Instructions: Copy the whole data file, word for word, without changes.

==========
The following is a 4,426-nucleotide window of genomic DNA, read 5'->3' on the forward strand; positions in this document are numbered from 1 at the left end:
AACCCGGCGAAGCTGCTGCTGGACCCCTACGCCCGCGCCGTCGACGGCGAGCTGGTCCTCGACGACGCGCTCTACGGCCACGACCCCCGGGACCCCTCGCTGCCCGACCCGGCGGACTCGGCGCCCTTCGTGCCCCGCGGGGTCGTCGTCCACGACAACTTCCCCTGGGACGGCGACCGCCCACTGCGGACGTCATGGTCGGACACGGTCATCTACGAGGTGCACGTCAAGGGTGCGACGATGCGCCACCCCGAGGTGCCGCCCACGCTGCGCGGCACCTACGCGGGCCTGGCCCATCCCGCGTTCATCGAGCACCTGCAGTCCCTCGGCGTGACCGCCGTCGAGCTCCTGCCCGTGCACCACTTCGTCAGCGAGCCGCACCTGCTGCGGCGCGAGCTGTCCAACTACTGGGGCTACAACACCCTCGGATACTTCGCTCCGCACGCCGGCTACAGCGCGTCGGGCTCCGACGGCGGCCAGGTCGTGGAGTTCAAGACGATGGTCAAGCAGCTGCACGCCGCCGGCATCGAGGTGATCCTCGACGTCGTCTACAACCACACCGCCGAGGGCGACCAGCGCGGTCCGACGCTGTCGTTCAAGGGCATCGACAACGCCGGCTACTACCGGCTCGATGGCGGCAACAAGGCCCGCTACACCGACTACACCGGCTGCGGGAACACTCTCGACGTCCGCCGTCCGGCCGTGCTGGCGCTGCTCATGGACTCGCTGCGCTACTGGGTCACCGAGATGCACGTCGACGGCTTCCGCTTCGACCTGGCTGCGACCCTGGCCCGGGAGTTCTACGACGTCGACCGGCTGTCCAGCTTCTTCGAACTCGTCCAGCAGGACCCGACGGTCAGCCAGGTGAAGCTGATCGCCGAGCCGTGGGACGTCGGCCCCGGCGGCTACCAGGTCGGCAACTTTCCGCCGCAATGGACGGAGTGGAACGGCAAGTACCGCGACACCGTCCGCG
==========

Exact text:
The following is a 4,426-nucleotide window of genomic DNA, read 5'->3' on the forward strand; positions in this document are numbered from 1 at the left end:
AACCCGGCGAAGCTGCTGCTGGACCCCTACGCCCGCGCCGTCGACGGCGAGCTGGTCCTCGACGACGCGCTCTACGGCCACGACCCCCGGGACCCCTCGCTGCCCGACCCGGCGGACTCGGCGCCCTTCGTGCCCCGCGGGGTCGTCGTCCACGACAACTTCCCCTGGGACGGCGACCGCCCACTGCGGACGTCATGGTCGGACACGGTCATCTACGAGGTGCACGTCAAGGGTGCGACGATGCGCCACCCCGAGGTGCCGCCCACGCTGCGCGGCACCTACGCGGGCCTGGCCCATCCCGCGTTCATCGAGCACCTGCAGTCCCTCGGCGTGACCGCCGTCGAGCTCCTGCCCGTGCACCACTTCGTCAGCGAGCCGCACCTGCTGCGGCGCGAGCTGTCCAACTACTGGGGCTACAACACCCTCGGATACTTCGCTCCGCACGCCGGCTACAGCGCGTCGGGCTCCGACGGCGGCCAGGTCGTGGAGTTCAAGACGATGGTCAAGCAGCTGCACGCCGCCGGCATCGAGGTGATCCTCGACGTCGTCTACAACCACACCGCCGAGGGCGACCAGCGCGGTCCGACGCTGTCGTTCAAGGGCATCGACAACGCCGGCTACTACCGGCTCGATGGCGGCAACAAGGCCCGCTACACCGACTACACCGGCTGCGGGAACACTCTCGACGTCCGCCGTCCGGCCGTGCTGGCGCTGCTCATGGACTCGCTGCGCTACTGGGTCACCGAGATGCACGTCGACGGCTTCCGCTTCGACCTGGCTGCGACCCTGGCCCGGGAGTTCTACGACGTCGACCGGCTGTCCAGCTTCTTCGAACTCGTCCAGCAGGACCCGACGGTCAGCCAGGTGAAGCTGATCGCCGAGCCGTGGGACGTCGGCCCCGGCGGCTACCAGGTCGGCAACTTTCCGCCGCAATGGACGGAGTGGAACGGCAAGTACCGCGACACCGTCCGCG